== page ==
To Succeed, 'Solve a Real Problem'
TED speaker and CEO of Ecovative Eben Bayer told Business Insider that his Mushroom Tiny House is finally generating conversation in the world of construction and furniture, but it took a while for the Ecovative team to understand how to build momentum around their idea.
"I think early on ... we were two people, getting overwhelmed when we were taking off. What we needed was bodies. We were very willing to get anyone and put them in any role," Bayer said.
"It took us a while to learn that, ‘hey, you’re really good in sales. why are you washing trays outside of the building?’ or ‘you’re a great engineer, why do we have you doing accounting?’ I think if I would have understood that earlier, we could have moved faster in the beginning."
Bayer said the house is the first step in changing an entire industry.
"What the tiny house for us represents is not this hippie-green living out in the woods type of thing, but a building system in a factory where you’re building full modules of rooms and shipping them to huge complexes," he said.
His company, as well as certain components of the tiny house construction, revolves around the use of mycelium--the vegetative part of fungus. Though unproven in large construction, the organic material sounds promising.
As described on the company web site:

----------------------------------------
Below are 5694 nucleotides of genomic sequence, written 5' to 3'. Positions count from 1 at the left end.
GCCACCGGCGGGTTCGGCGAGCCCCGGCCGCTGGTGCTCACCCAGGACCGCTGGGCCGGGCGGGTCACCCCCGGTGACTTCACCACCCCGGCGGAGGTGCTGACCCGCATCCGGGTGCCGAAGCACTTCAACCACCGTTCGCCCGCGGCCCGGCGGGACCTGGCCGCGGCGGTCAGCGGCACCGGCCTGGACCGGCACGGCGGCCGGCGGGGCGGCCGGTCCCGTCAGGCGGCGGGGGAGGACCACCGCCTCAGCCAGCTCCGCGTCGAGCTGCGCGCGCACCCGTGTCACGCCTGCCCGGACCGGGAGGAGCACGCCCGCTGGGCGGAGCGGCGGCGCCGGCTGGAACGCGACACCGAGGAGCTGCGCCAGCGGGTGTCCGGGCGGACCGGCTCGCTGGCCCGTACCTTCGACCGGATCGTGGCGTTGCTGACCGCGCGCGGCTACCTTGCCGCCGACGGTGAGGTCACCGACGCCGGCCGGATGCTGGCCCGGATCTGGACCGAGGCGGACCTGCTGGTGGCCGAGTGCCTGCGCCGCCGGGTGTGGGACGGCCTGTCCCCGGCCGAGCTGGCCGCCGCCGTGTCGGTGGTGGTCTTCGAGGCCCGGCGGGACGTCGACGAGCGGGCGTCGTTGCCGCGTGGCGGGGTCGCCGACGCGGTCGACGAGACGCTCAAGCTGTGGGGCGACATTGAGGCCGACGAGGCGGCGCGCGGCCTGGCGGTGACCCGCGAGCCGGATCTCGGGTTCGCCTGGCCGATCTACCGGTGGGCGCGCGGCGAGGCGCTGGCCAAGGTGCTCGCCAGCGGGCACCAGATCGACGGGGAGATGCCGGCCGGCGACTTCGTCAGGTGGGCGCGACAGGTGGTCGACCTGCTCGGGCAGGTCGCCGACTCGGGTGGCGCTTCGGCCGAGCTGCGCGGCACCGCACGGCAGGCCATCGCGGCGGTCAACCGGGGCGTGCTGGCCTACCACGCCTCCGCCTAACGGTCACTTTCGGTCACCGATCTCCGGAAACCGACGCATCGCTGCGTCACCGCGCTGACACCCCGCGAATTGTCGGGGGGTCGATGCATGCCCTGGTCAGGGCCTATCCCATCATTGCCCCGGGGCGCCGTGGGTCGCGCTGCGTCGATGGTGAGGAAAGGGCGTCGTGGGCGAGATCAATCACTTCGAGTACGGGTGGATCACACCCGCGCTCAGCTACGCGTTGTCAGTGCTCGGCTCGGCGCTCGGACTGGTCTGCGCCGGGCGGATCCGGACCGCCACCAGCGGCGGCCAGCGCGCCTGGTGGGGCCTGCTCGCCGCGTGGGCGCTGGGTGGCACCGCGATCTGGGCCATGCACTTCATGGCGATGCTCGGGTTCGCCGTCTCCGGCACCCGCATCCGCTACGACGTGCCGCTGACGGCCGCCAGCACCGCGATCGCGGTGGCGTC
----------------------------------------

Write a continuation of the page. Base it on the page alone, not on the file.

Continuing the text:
Ecovative uses mycelium (mushroom “roots”) to bond together agricultural byproducts like corn stalks into a material that can replace plastic foam. Mushroom Insulation grows into wood forms over the course of a few days, forming an airtight seal. It dries over the next month (kind of like how concrete cures) and you are left with an airtight wall that is extremely strong.
It's nontoxic, fireproof and mold- and water-resistant, and it traps more heat than fiberglass insulation. It's also stronger, pound for pound, than concrete.
Mycelium construction is supposedly cheap, eliminating the need for studs and other construction materials, while providing excellent insulation.
Before any skyscraper builders sign on, however, Bayer has to convince the world that his vision of the future, founded in his work with mycelium, is safe and practical.
"It has all the sort of normal things as a house to keep it from getting too wet and things like that, and our material, when adequately protected from the environment, is quite resilient," Bayer said. "We tested those kinds of properties in the lab and found out it was pretty good. We want to confirm when you do a full size building, you’re still pretty good."
While Bayer would have liked to grow more quickly in the beginning, the six-year-old company has already solidified partnerships with impactful companies like Dell and Crate & Barrel, selling biodegradable packaging.
And despite Ecovative's growth timeline, Bayer maintains the perspective that tackling substantive issues is a worthwhile cause.
"Solve a real problem, something that’s real and important. If you’re doing that, there’s a greater chance of greater success. Secondly, be tenacious and resilient.”
This post originally appeared on Business Insider.